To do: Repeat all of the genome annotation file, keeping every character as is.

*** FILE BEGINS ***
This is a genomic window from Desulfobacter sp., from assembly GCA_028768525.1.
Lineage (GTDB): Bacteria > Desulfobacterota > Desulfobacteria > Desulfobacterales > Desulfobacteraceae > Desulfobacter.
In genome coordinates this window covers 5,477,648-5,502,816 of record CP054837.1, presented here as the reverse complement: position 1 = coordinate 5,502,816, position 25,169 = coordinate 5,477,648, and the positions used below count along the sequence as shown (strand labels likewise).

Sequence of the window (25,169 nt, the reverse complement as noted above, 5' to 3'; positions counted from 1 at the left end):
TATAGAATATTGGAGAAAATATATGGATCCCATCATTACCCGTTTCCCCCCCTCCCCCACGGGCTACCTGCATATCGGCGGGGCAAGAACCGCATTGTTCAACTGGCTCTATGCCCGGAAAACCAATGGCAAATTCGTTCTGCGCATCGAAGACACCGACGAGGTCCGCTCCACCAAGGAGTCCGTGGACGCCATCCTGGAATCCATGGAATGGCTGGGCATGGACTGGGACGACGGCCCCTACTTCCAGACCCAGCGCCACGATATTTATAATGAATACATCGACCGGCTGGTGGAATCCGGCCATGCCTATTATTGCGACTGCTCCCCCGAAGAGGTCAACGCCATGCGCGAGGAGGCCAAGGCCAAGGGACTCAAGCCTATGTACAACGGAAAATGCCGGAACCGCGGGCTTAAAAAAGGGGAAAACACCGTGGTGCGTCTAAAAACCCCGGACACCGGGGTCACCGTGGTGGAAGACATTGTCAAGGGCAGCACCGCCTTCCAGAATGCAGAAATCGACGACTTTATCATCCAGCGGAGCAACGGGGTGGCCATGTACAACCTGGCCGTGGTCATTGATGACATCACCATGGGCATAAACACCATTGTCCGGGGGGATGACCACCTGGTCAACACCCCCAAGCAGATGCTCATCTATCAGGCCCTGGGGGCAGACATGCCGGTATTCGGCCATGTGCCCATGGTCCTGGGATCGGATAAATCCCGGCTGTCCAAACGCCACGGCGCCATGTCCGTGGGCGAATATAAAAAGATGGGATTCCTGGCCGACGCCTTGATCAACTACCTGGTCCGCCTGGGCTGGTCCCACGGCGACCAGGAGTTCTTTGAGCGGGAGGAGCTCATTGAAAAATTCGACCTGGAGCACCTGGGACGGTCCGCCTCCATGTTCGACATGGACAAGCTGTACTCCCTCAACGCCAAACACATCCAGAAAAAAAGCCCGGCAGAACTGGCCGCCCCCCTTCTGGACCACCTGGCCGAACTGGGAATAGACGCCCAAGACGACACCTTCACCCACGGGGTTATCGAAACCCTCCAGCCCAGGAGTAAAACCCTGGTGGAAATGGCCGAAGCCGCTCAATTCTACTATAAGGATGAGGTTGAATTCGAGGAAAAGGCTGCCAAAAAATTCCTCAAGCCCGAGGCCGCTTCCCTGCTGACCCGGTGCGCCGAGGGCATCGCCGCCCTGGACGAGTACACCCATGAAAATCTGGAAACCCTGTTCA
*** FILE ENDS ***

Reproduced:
This is a genomic window from Desulfobacter sp., from assembly GCA_028768525.1.
Lineage (GTDB): Bacteria > Desulfobacterota > Desulfobacteria > Desulfobacterales > Desulfobacteraceae > Desulfobacter.
In genome coordinates this window covers 5,477,648-5,502,816 of record CP054837.1, presented here as the reverse complement: position 1 = coordinate 5,502,816, position 25,169 = coordinate 5,477,648, and the positions used below count along the sequence as shown (strand labels likewise).

Sequence of the window (25,169 nt, the reverse complement as noted above, 5' to 3'; positions counted from 1 at the left end):
TATAGAATATTGGAGAAAATATATGGATCCCATCATTACCCGTTTCCCCCCCTCCCCCACGGGCTACCTGCATATCGGCGGGGCAAGAACCGCATTGTTCAACTGGCTCTATGCCCGGAAAACCAATGGCAAATTCGTTCTGCGCATCGAAGACACCGACGAGGTCCGCTCCACCAAGGAGTCCGTGGACGCCATCCTGGAATCCATGGAATGGCTGGGCATGGACTGGGACGACGGCCCCTACTTCCAGACCCAGCGCCACGATATTTATAATGAATACATCGACCGGCTGGTGGAATCCGGCCATGCCTATTATTGCGACTGCTCCCCCGAAGAGGTCAACGCCATGCGCGAGGAGGCCAAGGCCAAGGGACTCAAGCCTATGTACAACGGAAAATGCCGGAACCGCGGGCTTAAAAAAGGGGAAAACACCGTGGTGCGTCTAAAAACCCCGGACACCGGGGTCACCGTGGTGGAAGACATTGTCAAGGGCAGCACCGCCTTCCAGAATGCAGAAATCGACGACTTTATCATCCAGCGGAGCAACGGGGTGGCCATGTACAACCTGGCCGTGGTCATTGATGACATCACCATGGGCATAAACACCATTGTCCGGGGGGATGACCACCTGGTCAACACCCCCAAGCAGATGCTCATCTATCAGGCCCTGGGGGCAGACATGCCGGTATTCGGCCATGTGCCCATGGTCCTGGGATCGGATAAATCCCGGCTGTCCAAACGCCACGGCGCCATGTCCGTGGGCGAATATAAAAAGATGGGATTCCTGGCCGACGCCTTGATCAACTACCTGGTCCGCCTGGGCTGGTCCCACGGCGACCAGGAGTTCTTTGAGCGGGAGGAGCTCATTGAAAAATTCGACCTGGAGCACCTGGGACGGTCCGCCTCCATGTTCGACATGGACAAGCTGTACTCCCTCAACGCCAAACACATCCAGAAAAAAAGCCCGGCAGAACTGGCCGCCCCCCTTCTGGACCACCTGGCCGAACTGGGAATAGACGCCCAAGACGACACCTTCACCCACGGGGTTATCGAAACCCTCCAGCCCAGGAGTAAAACCCTGGTGGAAATGGCCGAAGCCGCTCAATTCTACTATAAGGATGAGGTTGAATTCGAGGAAAAGGCTGCCAAAAAATTCCTCAAGCCCGAGGCCGCTTCCCTGCTGACCCGGTGCGCCGAGGGCATCGCCGCCCTGGACGAGTACACCCATGAAAATCTGGAAACCCTGTTCA